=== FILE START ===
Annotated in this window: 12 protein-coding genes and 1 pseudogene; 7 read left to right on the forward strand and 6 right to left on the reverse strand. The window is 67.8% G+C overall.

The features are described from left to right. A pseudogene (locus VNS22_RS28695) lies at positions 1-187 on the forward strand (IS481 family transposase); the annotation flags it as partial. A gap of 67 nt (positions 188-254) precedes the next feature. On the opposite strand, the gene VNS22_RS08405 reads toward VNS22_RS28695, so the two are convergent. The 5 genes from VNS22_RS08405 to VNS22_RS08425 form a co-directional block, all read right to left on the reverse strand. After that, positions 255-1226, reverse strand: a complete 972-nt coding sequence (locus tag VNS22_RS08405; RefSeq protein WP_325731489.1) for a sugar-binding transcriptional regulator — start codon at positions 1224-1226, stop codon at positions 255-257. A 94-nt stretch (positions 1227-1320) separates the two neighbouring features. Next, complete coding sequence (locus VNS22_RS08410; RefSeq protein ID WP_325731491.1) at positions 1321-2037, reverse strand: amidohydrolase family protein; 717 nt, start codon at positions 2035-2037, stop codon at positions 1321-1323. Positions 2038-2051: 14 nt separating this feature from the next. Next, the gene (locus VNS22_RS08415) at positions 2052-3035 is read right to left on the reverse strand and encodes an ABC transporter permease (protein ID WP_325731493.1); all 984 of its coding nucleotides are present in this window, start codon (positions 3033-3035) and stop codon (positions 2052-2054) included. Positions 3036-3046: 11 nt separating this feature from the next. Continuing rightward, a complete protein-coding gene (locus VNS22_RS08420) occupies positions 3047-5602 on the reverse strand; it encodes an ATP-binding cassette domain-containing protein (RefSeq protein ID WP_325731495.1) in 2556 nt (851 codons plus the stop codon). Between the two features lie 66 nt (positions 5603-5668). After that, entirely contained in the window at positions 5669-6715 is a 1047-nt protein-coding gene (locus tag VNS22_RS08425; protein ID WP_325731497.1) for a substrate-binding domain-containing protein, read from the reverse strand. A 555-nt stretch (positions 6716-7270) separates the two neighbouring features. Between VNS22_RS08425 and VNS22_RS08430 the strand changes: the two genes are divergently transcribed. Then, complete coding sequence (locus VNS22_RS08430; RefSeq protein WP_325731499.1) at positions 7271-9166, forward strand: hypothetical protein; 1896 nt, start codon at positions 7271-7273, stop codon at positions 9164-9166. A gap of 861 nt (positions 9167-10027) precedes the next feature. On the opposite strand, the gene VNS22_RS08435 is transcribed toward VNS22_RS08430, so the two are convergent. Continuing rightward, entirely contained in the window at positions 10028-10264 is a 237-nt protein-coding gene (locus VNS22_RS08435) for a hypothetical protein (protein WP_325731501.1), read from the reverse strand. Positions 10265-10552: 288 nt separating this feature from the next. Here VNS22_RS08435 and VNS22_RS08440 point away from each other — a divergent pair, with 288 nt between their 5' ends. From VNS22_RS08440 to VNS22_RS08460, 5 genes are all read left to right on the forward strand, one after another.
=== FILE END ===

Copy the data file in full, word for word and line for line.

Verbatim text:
Annotated in this window: 12 protein-coding genes and 1 pseudogene; 7 read left to right on the forward strand and 6 right to left on the reverse strand. The window is 67.8% G+C overall.

The features are described from left to right. A pseudogene (locus VNS22_RS28695) lies at positions 1-187 on the forward strand (IS481 family transposase); the annotation flags it as partial. A gap of 67 nt (positions 188-254) precedes the next feature. On the opposite strand, the gene VNS22_RS08405 reads toward VNS22_RS28695, so the two are convergent. The 5 genes from VNS22_RS08405 to VNS22_RS08425 form a co-directional block, all read right to left on the reverse strand. After that, positions 255-1226, reverse strand: a complete 972-nt coding sequence (locus tag VNS22_RS08405; RefSeq protein WP_325731489.1) for a sugar-binding transcriptional regulator — start codon at positions 1224-1226, stop codon at positions 255-257. A 94-nt stretch (positions 1227-1320) separates the two neighbouring features. Next, complete coding sequence (locus VNS22_RS08410; RefSeq protein ID WP_325731491.1) at positions 1321-2037, reverse strand: amidohydrolase family protein; 717 nt, start codon at positions 2035-2037, stop codon at positions 1321-1323. Positions 2038-2051: 14 nt separating this feature from the next. Next, the gene (locus VNS22_RS08415) at positions 2052-3035 is read right to left on the reverse strand and encodes an ABC transporter permease (protein ID WP_325731493.1); all 984 of its coding nucleotides are present in this window, start codon (positions 3033-3035) and stop codon (positions 2052-2054) included. Positions 3036-3046: 11 nt separating this feature from the next. Continuing rightward, a complete protein-coding gene (locus VNS22_RS08420) occupies positions 3047-5602 on the reverse strand; it encodes an ATP-binding cassette domain-containing protein (RefSeq protein ID WP_325731495.1) in 2556 nt (851 codons plus the stop codon). Between the two features lie 66 nt (positions 5603-5668). After that, entirely contained in the window at positions 5669-6715 is a 1047-nt protein-coding gene (locus tag VNS22_RS08425; protein ID WP_325731497.1) for a substrate-binding domain-containing protein, read from the reverse strand. A 555-nt stretch (positions 6716-7270) separates the two neighbouring features. Between VNS22_RS08425 and VNS22_RS08430 the strand changes: the two genes are divergently transcribed. Then, complete coding sequence (locus VNS22_RS08430; RefSeq protein WP_325731499.1) at positions 7271-9166, forward strand: hypothetical protein; 1896 nt, start codon at positions 7271-7273, stop codon at positions 9164-9166. A gap of 861 nt (positions 9167-10027) precedes the next feature. On the opposite strand, the gene VNS22_RS08435 is transcribed toward VNS22_RS08430, so the two are convergent. Continuing rightward, entirely contained in the window at positions 10028-10264 is a 237-nt protein-coding gene (locus VNS22_RS08435) for a hypothetical protein (protein WP_325731501.1), read from the reverse strand. Positions 10265-10552: 288 nt separating this feature from the next. Here VNS22_RS08435 and VNS22_RS08440 point away from each other — a divergent pair, with 288 nt between their 5' ends. From VNS22_RS08440 to VNS22_RS08460, 5 genes are all read left to right on the forward strand, one after another.